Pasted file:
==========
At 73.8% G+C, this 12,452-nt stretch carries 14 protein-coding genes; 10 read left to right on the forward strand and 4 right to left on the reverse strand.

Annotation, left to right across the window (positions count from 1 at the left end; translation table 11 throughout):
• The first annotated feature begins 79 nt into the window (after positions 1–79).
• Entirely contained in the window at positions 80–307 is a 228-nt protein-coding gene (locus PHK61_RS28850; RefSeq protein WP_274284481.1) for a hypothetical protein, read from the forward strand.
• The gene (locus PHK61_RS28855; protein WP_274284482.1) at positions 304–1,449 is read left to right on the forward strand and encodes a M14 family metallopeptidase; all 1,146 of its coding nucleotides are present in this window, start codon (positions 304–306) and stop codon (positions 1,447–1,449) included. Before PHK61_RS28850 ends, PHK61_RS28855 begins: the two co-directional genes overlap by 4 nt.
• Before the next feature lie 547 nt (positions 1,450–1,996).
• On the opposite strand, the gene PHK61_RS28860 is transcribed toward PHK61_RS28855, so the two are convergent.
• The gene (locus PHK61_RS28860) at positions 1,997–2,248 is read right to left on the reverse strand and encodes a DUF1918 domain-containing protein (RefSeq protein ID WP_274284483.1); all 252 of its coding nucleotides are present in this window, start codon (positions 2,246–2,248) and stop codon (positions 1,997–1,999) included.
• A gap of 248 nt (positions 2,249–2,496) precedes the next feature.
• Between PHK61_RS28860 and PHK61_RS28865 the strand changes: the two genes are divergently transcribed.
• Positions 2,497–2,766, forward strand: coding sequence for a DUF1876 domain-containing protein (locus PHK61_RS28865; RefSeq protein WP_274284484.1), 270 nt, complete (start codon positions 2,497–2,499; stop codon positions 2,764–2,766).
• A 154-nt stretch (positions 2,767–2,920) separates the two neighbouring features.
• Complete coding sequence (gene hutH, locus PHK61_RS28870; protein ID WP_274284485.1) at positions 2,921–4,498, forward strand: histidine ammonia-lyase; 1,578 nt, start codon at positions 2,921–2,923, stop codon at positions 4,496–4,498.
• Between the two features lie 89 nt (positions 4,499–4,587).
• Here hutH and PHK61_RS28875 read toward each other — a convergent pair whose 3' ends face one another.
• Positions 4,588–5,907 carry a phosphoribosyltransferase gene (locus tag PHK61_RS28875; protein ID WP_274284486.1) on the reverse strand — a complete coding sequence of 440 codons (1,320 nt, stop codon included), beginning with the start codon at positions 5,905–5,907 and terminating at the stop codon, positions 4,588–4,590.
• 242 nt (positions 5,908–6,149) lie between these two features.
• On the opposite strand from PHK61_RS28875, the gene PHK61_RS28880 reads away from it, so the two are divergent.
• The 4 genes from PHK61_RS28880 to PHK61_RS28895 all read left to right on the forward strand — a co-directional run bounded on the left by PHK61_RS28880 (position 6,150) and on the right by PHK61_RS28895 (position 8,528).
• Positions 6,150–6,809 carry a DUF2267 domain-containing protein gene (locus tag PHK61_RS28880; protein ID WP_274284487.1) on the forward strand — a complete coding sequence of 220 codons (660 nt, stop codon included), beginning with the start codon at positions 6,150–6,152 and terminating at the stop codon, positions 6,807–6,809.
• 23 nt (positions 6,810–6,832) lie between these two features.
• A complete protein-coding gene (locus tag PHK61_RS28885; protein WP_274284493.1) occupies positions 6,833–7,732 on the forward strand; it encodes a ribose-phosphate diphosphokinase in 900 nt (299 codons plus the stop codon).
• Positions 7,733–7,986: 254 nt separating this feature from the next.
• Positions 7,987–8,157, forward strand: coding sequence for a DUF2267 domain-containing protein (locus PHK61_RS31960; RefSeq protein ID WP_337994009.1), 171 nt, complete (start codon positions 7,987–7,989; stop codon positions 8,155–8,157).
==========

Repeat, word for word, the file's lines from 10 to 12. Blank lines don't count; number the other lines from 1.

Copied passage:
• Between PHK61_RS28860 and PHK61_RS28865 the strand changes: the two genes are divergently transcribed.
• Positions 2,497–2,766, forward strand: coding sequence for a DUF1876 domain-containing protein (locus PHK61_RS28865; RefSeq protein WP_274284484.1), 270 nt, complete (start codon positions 2,497–2,499; stop codon positions 2,764–2,766).
• A 154-nt stretch (positions 2,767–2,920) separates the two neighbouring features.